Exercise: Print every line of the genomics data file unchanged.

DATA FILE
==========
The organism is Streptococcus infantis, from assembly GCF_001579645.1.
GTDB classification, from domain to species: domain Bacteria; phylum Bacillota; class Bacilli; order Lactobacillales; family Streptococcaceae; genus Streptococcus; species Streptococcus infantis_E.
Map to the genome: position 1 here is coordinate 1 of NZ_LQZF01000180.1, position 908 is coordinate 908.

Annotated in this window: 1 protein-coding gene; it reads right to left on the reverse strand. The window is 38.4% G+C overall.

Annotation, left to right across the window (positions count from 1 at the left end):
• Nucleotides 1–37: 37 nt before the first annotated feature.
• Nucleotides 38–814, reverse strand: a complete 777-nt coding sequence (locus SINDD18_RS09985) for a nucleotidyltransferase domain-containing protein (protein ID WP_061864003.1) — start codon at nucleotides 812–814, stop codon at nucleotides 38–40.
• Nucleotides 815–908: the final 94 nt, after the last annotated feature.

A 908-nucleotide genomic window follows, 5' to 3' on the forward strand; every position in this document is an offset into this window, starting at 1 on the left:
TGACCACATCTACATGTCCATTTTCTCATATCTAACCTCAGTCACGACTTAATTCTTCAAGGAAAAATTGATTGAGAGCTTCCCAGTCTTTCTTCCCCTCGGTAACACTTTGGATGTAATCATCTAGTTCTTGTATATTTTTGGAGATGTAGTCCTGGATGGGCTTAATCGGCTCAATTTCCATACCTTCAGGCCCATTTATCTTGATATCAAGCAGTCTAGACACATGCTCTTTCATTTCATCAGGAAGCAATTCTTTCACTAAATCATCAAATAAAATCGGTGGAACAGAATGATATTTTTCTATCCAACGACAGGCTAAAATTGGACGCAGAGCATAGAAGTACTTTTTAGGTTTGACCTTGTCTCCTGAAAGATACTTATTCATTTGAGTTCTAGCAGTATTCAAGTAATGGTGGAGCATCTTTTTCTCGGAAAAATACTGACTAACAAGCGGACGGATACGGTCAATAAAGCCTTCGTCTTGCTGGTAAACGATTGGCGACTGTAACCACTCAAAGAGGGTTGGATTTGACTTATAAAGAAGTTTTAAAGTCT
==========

The organism is Streptococcus infantis, from assembly GCF_001579645.1.
GTDB classification, from domain to species: domain Bacteria; phylum Bacillota; class Bacilli; order Lactobacillales; family Streptococcaceae; genus Streptococcus; species Streptococcus infantis_E.
Map to the genome: position 1 here is coordinate 1 of NZ_LQZF01000180.1, position 908 is coordinate 908.

Annotated in this window: 1 protein-coding gene; it reads right to left on the reverse strand. The window is 38.4% G+C overall.

Annotation, left to right across the window (positions count from 1 at the left end):
• Nucleotides 1–37: 37 nt before the first annotated feature.
• Nucleotides 38–814, reverse strand: a complete 777-nt coding sequence (locus SINDD18_RS09985) for a nucleotidyltransferase domain-containing protein (protein ID WP_061864003.1) — start codon at nucleotides 812–814, stop codon at nucleotides 38–40.
• Nucleotides 815–908: the final 94 nt, after the last annotated feature.

A 908-nucleotide genomic window follows, 5' to 3' on the forward strand; every position in this document is an offset into this window, starting at 1 on the left:
TGACCACATCTACATGTCCATTTTCTCATATCTAACCTCAGTCACGACTTAATTCTTCAAGGAAAAATTGATTGAGAGCTTCCCAGTCTTTCTTCCCCTCGGTAACACTTTGGATGTAATCATCTAGTTCTTGTATATTTTTGGAGATGTAGTCCTGGATGGGCTTAATCGGCTCAATTTCCATACCTTCAGGCCCATTTATCTTGATATCAAGCAGTCTAGACACATGCTCTTTCATTTCATCAGGAAGCAATTCTTTCACTAAATCATCAAATAAAATCGGTGGAACAGAATGATATTTTTCTATCCAACGACAGGCTAAAATTGGACGCAGAGCATAGAAGTACTTTTTAGGTTTGACCTTGTCTCCTGAAAGATACTTATTCATTTGAGTTCTAGCAGTATTCAAGTAATGGTGGAGCATCTTTTTCTCGGAAAAATACTGACTAACAAGCGGACGGATACGGTCAATAAAGCCTTCGTCTTGCTGGTAAACGATTGGCGACTGTAACCACTCAAAGAGGGTTGGATTTGACTTATAAAGAAGTTTTAAAGTCT